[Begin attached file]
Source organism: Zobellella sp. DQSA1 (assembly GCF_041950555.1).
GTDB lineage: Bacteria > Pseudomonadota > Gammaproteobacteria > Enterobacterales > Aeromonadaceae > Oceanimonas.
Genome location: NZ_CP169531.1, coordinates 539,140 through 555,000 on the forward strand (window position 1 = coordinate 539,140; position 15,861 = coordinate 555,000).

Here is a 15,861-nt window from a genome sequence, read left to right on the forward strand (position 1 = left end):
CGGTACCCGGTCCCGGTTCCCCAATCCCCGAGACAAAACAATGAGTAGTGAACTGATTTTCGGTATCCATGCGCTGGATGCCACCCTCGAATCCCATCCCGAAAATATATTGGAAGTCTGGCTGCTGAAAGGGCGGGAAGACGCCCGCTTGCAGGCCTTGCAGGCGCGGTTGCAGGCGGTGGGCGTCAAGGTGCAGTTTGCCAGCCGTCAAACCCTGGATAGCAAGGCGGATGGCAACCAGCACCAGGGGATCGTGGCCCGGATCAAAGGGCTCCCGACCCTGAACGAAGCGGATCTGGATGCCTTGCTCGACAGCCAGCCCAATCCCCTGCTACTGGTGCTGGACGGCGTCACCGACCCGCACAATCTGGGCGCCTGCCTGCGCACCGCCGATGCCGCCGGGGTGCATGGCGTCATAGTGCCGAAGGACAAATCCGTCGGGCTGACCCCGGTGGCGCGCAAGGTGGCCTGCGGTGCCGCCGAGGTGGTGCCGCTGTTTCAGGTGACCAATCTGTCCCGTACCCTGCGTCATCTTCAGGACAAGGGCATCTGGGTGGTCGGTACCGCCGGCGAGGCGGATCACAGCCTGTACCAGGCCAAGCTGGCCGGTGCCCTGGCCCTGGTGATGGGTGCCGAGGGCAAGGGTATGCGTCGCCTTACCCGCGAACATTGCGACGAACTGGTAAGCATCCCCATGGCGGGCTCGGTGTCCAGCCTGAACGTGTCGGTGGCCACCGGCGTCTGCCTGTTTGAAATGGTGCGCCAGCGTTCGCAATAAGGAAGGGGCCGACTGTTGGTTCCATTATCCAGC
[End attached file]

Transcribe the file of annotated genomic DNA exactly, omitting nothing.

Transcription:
Source organism: Zobellella sp. DQSA1 (assembly GCF_041950555.1).
GTDB lineage: Bacteria > Pseudomonadota > Gammaproteobacteria > Enterobacterales > Aeromonadaceae > Oceanimonas.
Genome location: NZ_CP169531.1, coordinates 539,140 through 555,000 on the forward strand (window position 1 = coordinate 539,140; position 15,861 = coordinate 555,000).

Here is a 15,861-nt window from a genome sequence, read left to right on the forward strand (position 1 = left end):
CGGTACCCGGTCCCGGTTCCCCAATCCCCGAGACAAAACAATGAGTAGTGAACTGATTTTCGGTATCCATGCGCTGGATGCCACCCTCGAATCCCATCCCGAAAATATATTGGAAGTCTGGCTGCTGAAAGGGCGGGAAGACGCCCGCTTGCAGGCCTTGCAGGCGCGGTTGCAGGCGGTGGGCGTCAAGGTGCAGTTTGCCAGCCGTCAAACCCTGGATAGCAAGGCGGATGGCAACCAGCACCAGGGGATCGTGGCCCGGATCAAAGGGCTCCCGACCCTGAACGAAGCGGATCTGGATGCCTTGCTCGACAGCCAGCCCAATCCCCTGCTACTGGTGCTGGACGGCGTCACCGACCCGCACAATCTGGGCGCCTGCCTGCGCACCGCCGATGCCGCCGGGGTGCATGGCGTCATAGTGCCGAAGGACAAATCCGTCGGGCTGACCCCGGTGGCGCGCAAGGTGGCCTGCGGTGCCGCCGAGGTGGTGCCGCTGTTTCAGGTGACCAATCTGTCCCGTACCCTGCGTCATCTTCAGGACAAGGGCATCTGGGTGGTCGGTACCGCCGGCGAGGCGGATCACAGCCTGTACCAGGCCAAGCTGGCCGGTGCCCTGGCCCTGGTGATGGGTGCCGAGGGCAAGGGTATGCGTCGCCTTACCCGCGAACATTGCGACGAACTGGTAAGCATCCCCATGGCGGGCTCGGTGTCCAGCCTGAACGTGTCGGTGGCCACCGGCGTCTGCCTGTTTGAAATGGTGCGCCAGCGTTCGCAATAAGGAAGGGGCCGACTGTTGGTTCCATTATCCAGC